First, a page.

Partnering with Publishers and Schools for Tele-evaluations

Because remote evaluation for special education has always been automatically dismissed, Houser said, no one had put in the time to standardize it. The companies that produce the highly protected IQ and academic tests used in evaluations kept the products under lock and key, not only for proprietary reasons, Houser explained, but to protect the integrity of the results. Protocols had not been developed to ensure the virtually administered tests would be as reliable as those administered in person, controlling for the necessary variables. 

As a “small ship,” Houser said, her team was able to pivot quickly. Over the course of less than a month, AIM has developed a standardized tele-evaluation strategy. Houser said, “We’ve always done weird things that nobody else did. That’s our niche.” 

They’ve done so with the cooperation of test publishers Pearson, WPS, and Riverside, all of whom granted permission for their materials to be used virtually by AIM facilitators. “We’ve never had that before,” Houser said.

They then went to work creating protocols to insure the integrity of the evaluations. They reached out to the Office of Civil Rights and the Texas Education Agency to make sure that their procedures would not run afoul of regulations, and are in the process of figuring out how to deliver special education services virtually as well. Therapists and teachers will need to understand best practices, and how accommodations can be met using available technology. Virtual services will also create different scaling opportunities; AIM is procuring waivers to allow speech assistants to administer speech therapy virtually, to ease the load on therapists. 

The main hurdle right now is getting districts to agree. Private families make up some of AIM’s clientele, but their main clients are school districts and charter networks, who outsource evaluation services to AIM.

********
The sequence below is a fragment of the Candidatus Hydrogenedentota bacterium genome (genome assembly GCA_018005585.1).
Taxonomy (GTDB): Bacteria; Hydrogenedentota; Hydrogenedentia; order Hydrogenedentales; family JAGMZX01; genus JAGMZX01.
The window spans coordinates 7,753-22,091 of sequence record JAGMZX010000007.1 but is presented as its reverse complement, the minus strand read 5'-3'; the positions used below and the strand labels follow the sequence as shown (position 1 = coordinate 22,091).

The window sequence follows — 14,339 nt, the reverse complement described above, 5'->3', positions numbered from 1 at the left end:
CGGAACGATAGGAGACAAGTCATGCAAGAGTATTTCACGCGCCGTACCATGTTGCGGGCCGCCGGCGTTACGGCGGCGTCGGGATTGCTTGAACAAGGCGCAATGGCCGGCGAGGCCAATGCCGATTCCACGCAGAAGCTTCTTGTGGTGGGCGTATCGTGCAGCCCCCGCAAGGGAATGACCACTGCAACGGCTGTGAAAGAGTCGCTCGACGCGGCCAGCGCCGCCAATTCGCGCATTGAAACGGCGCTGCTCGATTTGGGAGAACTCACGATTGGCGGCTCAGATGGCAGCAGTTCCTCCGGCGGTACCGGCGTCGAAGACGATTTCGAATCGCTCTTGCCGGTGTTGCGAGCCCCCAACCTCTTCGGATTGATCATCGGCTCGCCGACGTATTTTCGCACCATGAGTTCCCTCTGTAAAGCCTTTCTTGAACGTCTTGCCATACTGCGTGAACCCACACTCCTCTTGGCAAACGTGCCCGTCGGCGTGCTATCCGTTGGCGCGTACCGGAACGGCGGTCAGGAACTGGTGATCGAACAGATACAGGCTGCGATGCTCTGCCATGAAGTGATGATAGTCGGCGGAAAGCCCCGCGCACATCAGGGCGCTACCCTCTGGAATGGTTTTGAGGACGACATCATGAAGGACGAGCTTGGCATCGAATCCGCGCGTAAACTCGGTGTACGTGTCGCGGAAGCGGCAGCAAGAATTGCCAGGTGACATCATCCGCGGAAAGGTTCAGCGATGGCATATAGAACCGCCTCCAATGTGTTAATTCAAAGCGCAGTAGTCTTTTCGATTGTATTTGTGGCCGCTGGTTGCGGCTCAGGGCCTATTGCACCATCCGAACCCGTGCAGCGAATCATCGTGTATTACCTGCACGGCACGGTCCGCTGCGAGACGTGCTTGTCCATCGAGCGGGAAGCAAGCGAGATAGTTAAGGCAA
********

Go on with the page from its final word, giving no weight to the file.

Special Education Evaluations Achieved

Storm got a call mid-March, announcing that the school would move forward with the special education evaluation. They went up to the shuttered campus, where they were given a health check and escorted to an empty classroom. The evaluator was in another room, and the evaluation moved forward virtually. So far, Storm said, she’s confident the new method is producing reliable results, “given the feedback from the tester so far.” 

Charters—like BASIS North Central, where Storm’s daughter is enrolled—have begun to sign on for tele-evaluations fairly quickly. Houser attributes this to the fact that, like AIM, they are small ships specifically designed to operate differently from larger systems. Districts educate more students with more variables, and it is more difficult to introduce new procedures into a large system. At the same time, now may be tele-evaluation’s best shot, Houser said, because with everyone in problem solving mode, systems are being forced to innovate in every realm, including special education. 

Houser is convinced that once tele-evaluation and consultation has proven effective, the change will pay off big time for districts.

Not every evaluation and service can be delivered remotely, Houser explained, but if some can, it frees up on-site providers for those that can’t. Districts still have plenty of special education services to figure out during the COVID-19 crisis, but Houser is hoping that this is both a burden eased and a lesson learned. 

Heart graphic and title "Towards a Kinder World: A Series on Special Education"

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About the Author

Bekah McNeel is a San Antonio-based education writer who focuses on equity, innovation, and social-emotional learning for publications such as The 74. Over the years, we have republished local education coverage from her Hall Monitor site, and last November she wrote for us a four-part series, “Punished, Not Served,” about unfair discipline for students with disabilities.